Heraclitis said that you can not step in the same river twice.
Wolfgang Pauli said that you can not be an identical fermion twice
that is that there can’t be two identical fermions.
Some Heraclitian said that you can’t step in the same river once.
This is clearly silly.
Similarly, I think that an honest application of the basic assumptions of quantum mechanics (as listed by Von Neuman) would imply that there can’t be one fermion.
A Fermion is a particle with spin + or minus hbar/2. For example, electrons are fermions. The word spin suggests that it refers to well spin as in the Earth spins around its axis and elementary particles spin around. Spin has the logical implication that charged particles with spin have magnetic fields. The magnetic properties of atoms are logically implied by the spin of their electrons, the orbital angular momentum of electrons and confusing stuff going on in the nucleus making extremely weak magnetic fields.
The spin of photons makes perfect sense if it is interpreted as an intrinsic angular momentum. I mean you know spinning. The strongest reason to interpret spin as angular momentum is that, if it is so interpreted, total momentum is conserved as particles are created and destroyed.
The Pauli exclusion principal (no two identical fermions) could have been accepted as a mere fact. However, physicists aim to explain results in terms of more fundamental principles. In this case, they note that if there are two identical fermions a and b and one switches a and b, then the wave form describing the system of particles is multiplied by -1 (I think the proof is hard in any case I never made head nor tail of it). Now clearly switching two identical particles changes nothing. That means the wave is equal to minus itself, which means it is zero. That means the probability of their being two identical fermions is zero.
OK back to spin and angular momentum. I argued at length that spin is, as the name suggests, a kind of angular momentum, because quantum mechanics has a clear interpretation of momentum and therefore angular momentum. The momentum operator is the gradient with respect to space of the wave form. Thus angular momentum is the derivative with respect to the angle.
Now what sort of wave form does a particle with angular momentum hbar/2 have ? well the derivative of the wave form with respect to the angle measured from a point is angular momentum around that point divided by h. That means that if one rotates the waveform of a fermion 360 degrees it is mulitplied by e to the power i times Pi which is equal to -1.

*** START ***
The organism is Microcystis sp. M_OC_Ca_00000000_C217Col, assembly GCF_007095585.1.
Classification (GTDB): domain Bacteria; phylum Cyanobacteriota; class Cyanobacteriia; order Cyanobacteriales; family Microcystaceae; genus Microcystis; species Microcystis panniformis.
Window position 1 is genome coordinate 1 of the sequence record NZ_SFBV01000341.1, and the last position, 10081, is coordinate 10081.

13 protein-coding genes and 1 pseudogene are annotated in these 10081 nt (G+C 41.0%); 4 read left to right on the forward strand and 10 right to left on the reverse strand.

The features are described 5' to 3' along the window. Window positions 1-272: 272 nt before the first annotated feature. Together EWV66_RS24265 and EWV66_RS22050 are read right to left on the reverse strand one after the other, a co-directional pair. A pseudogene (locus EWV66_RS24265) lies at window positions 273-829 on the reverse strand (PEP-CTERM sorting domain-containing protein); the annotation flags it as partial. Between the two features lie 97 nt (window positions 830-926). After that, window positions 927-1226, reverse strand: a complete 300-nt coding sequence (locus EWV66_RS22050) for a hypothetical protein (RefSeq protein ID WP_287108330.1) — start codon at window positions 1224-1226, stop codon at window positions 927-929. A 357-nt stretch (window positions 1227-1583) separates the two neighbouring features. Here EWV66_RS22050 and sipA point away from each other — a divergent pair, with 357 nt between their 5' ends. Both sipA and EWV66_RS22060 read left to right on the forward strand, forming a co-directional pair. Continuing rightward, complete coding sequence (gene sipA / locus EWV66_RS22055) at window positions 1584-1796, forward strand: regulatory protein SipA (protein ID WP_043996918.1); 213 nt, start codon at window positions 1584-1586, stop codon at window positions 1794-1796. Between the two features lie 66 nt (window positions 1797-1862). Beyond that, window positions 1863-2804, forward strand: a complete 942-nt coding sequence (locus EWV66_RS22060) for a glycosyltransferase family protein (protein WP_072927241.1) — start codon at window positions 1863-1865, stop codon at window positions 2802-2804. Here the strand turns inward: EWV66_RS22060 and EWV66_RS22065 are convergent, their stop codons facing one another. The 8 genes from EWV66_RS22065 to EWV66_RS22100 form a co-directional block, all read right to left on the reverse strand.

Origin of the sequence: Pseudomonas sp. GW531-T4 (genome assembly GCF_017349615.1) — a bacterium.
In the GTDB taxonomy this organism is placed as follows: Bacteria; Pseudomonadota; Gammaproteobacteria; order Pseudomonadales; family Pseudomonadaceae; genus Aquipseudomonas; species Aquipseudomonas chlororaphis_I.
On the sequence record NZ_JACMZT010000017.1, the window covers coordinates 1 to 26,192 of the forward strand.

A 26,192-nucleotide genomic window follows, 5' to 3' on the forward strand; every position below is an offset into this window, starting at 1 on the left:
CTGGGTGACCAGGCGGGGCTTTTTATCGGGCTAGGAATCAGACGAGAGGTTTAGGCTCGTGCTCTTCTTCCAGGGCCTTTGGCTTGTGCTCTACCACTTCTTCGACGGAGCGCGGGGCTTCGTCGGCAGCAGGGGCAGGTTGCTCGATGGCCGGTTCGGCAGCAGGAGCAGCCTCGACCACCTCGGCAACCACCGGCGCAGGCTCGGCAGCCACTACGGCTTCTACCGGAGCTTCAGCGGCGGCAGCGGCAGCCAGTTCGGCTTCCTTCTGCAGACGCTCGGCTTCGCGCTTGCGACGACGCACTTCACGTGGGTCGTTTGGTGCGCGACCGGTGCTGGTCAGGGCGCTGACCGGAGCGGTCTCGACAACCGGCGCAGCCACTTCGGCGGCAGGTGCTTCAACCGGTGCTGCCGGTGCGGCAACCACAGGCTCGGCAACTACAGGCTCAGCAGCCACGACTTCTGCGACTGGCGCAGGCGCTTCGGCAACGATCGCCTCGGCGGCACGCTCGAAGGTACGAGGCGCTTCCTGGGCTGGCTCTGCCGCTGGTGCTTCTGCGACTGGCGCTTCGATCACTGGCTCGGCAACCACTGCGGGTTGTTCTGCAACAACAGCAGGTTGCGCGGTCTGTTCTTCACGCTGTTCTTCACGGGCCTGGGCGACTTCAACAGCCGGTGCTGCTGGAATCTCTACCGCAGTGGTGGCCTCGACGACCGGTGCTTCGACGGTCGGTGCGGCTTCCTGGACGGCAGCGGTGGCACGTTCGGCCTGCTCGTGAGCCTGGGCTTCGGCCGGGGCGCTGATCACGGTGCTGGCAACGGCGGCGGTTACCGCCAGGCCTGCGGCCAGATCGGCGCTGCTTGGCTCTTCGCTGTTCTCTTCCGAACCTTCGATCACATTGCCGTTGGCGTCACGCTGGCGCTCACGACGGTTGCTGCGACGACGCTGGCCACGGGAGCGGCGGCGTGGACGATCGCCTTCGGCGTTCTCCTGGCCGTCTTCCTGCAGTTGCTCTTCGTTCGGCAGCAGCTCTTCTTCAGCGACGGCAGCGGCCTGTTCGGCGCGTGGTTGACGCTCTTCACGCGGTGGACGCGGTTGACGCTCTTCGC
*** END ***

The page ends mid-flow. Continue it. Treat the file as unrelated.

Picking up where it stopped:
As far as I can tell, the only natural quantum mechanical interpretation of spin implies that the wave form of a fermion is multiplied by -1 if it is rotated 360 degrees. Clearly nothing changes if it is rotated 360 degrees. That seems to me to mean that the wave form of a fermion must be equal to zero, that is, the probability that there is a fermion is zero.
So why is the same argument a proof of the true Pauli exclusion principle and not a proof of the false claim that electrons don’t exist ?
One way to avoid the conclusion that quantum mechanics can prove that electons don’t exist is to say that the spin operator can not be interpreted as any known operator operating on a wave form. That is one can conclude that, if the core hypotheses of quantum mechanics as listed by Von Neuman are indeed the core hypotheses of quantum mechanics, then quantum mechanics is false. This is the approach of David Saxon in “Elementary Quantum Mechanics” except he doesn’t note that he is concluding that Von Neuman or quantum mechanics is wrong.
The other way is to just ignore it. The same reasoning leads to a result which is interpreted as proof that something is impossible in one case and which is interpreted as proof of nothing in the other.
I think that physicists pretend that they have reduced their theories to a few core principles when they haven’t. The reasoning from the core principles to correct predictions does not seem to me to follow fixed rules (that would be among the core principles). Instead arguments are accepted because their conclusions are empirically correct.
If I am right, this is nothing horrible. Even if the Pauli exclusion principle is an empirical fact not explained by deaper theories it is very deep, that is a very simple rule which explains a huge amount of data. Still I think one ought to admit which things one has figured out from other discoveries and which one has learned empirically but not explained with deaper theories.
Of course I never got past elementary quantum mechanics, so I’m probably just confused.